Formulation and follow-up of an encapsulated, freeze-dried form of fecal microbiota

Stéphane Honoré
Service de pharmacie, Hôpital de la Timone, Assistance Publique – Hôpitaux de Marseille, France

Fecal microbiota transplantation (FMT) consists of the administration of stool from a healthy donor to a recipient patient whose intestinal microbial flora is injured in order to rebalance it. The dysbiosis caused by antibiotic treatments present in infections with C. Difficile (recurrent in particular) has made this pathology an ideal candidate for FMT therapy. Many studies have since proved its effectiveness compared to antibiotic therapy and its use is now the subject of international recommendations. However, the FMT modalities in practice differ from one institution to another, particularly at the level of the route of administration: nasojejunal or nasogastric tube, colonoscopy or enema. Serious undesirable effects are rare and occur more by colonoscopy (perforation) than in the high way, where the minor adverse effects and discomfort felt by the patient predominate. No randomized study exists yet on the comparison of the different pathways. At the level of the dosage form: it is mainly an infusate of MF packaged in syringe or pocket, fresh or frozen. Frozen MF capsules are also used by some hospitals. Finally, the volumes of infusate administered vary from 200 to 500 ml even if large volumes are recommended, as well as a mass of faeces of about 50g.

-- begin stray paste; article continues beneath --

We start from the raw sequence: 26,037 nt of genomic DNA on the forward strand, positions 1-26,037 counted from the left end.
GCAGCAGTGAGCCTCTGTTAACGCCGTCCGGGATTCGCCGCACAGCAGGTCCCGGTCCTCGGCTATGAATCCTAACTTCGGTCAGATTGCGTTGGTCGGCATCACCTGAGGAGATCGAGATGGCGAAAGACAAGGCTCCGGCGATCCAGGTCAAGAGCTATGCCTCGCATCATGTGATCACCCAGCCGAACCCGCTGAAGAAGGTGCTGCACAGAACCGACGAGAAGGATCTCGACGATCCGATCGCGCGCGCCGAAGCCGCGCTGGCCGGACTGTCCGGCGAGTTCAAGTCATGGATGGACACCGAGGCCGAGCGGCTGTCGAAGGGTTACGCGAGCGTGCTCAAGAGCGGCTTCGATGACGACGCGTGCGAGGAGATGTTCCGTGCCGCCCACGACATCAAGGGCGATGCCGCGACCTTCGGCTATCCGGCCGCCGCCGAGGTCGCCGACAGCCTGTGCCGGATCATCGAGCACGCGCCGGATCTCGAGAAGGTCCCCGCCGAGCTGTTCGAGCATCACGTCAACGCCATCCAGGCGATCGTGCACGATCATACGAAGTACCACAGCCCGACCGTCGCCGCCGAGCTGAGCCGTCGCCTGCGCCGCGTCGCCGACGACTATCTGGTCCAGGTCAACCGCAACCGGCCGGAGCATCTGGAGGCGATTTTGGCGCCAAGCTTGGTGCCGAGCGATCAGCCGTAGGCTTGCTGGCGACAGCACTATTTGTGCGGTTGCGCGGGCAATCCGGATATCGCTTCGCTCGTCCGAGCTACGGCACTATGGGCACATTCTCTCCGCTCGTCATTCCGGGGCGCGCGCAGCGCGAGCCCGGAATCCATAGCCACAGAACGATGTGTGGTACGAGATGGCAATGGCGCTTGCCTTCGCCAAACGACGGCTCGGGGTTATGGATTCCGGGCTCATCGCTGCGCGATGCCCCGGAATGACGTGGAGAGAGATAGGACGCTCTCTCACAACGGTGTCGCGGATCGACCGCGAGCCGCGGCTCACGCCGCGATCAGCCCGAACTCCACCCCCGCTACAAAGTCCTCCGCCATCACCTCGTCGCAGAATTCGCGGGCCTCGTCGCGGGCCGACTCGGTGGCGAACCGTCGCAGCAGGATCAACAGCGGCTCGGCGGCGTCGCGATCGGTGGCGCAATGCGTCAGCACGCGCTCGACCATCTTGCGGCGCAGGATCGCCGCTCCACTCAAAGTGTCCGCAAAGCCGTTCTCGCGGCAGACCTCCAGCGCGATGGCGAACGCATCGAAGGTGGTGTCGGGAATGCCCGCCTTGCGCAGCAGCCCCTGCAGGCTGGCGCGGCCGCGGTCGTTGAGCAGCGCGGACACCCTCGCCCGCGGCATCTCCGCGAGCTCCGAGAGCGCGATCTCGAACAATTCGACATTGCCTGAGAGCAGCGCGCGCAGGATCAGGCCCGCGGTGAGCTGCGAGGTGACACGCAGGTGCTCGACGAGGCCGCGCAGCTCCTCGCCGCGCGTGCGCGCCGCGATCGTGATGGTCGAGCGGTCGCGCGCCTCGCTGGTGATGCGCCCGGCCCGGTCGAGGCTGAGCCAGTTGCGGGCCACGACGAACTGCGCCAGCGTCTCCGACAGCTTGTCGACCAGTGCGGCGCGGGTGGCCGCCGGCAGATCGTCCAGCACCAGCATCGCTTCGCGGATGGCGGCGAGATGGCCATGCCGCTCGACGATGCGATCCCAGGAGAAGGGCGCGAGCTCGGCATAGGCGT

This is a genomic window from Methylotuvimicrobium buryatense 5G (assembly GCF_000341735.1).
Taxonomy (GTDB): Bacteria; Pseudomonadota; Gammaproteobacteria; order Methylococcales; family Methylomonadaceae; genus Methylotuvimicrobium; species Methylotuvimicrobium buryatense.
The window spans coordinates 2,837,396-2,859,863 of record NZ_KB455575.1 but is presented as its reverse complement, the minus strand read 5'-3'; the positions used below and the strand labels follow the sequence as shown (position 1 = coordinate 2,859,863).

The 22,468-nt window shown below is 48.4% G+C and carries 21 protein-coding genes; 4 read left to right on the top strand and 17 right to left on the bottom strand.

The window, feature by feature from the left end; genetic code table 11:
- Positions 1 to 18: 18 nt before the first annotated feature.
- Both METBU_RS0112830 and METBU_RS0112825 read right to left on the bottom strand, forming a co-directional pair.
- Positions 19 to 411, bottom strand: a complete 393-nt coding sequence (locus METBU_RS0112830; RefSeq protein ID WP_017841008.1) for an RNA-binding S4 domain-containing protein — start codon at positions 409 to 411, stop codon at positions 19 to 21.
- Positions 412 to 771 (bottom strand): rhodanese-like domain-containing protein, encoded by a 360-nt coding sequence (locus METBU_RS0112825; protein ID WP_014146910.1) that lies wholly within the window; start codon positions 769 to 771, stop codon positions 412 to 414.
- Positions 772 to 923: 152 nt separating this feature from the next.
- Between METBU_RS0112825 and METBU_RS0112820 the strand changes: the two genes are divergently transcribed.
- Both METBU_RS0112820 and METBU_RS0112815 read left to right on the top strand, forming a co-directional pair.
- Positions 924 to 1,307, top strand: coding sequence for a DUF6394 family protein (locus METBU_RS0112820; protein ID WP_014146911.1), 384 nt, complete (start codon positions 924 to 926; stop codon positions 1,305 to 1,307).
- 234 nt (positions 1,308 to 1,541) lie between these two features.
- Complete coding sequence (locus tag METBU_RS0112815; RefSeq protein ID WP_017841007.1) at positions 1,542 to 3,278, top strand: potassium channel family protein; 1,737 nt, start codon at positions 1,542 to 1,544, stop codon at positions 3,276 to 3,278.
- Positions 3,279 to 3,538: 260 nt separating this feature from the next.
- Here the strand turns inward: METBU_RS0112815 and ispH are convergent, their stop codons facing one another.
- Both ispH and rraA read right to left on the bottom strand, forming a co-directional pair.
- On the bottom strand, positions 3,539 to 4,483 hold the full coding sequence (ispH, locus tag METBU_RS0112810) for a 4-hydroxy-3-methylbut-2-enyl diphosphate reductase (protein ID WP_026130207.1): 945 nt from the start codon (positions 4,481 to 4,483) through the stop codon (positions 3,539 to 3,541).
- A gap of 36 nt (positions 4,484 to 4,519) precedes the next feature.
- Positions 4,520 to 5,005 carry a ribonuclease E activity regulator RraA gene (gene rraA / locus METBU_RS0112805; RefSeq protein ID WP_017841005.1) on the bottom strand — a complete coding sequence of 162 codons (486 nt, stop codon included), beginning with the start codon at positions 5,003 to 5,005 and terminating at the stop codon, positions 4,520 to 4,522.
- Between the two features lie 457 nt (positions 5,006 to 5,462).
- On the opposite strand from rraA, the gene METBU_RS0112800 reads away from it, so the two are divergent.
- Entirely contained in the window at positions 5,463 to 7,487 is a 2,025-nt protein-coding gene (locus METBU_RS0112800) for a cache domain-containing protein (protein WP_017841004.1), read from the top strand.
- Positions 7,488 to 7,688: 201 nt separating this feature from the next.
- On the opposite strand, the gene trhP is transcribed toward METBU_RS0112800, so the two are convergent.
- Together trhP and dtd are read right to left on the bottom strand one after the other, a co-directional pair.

Today we can underline the high efficiency of the FMT either with the use of fresh or frozen stool or between stool from a related donor or a universal donor.
Although promising, FMT therapy remains problematic for the patient’s tolerance to treatment irrespective of the route of entry and the significant mobilization of medical and pharmaceutical personnel. The future of the FMT consists of new indications other than C. Difficile infections but also new galenic forms that would allow a less invasive and less time-consuming treatment, an improvement in the preparation and preservation of the product and a decreased premedication.
We present here the rational and manufacturing steps of an encapsulated and freeze-dried form of FM that could achieve such goals. In fact, freeze-drying, which consists in carrying out a step of sublimation of the majority of the water contained in the product, makes it possible to obtain products whose quality is preserved, by reducing the possibilities of an alteration reaction due to ’water. This study therefore describes a protocol for the formulation of an encapsulated and freeze-dried form of FM as well as the monitoring of certain predictive parameters of the efficacy and the conservation of the activity of the active ingredient over time.
No conflict of interest related to the topic

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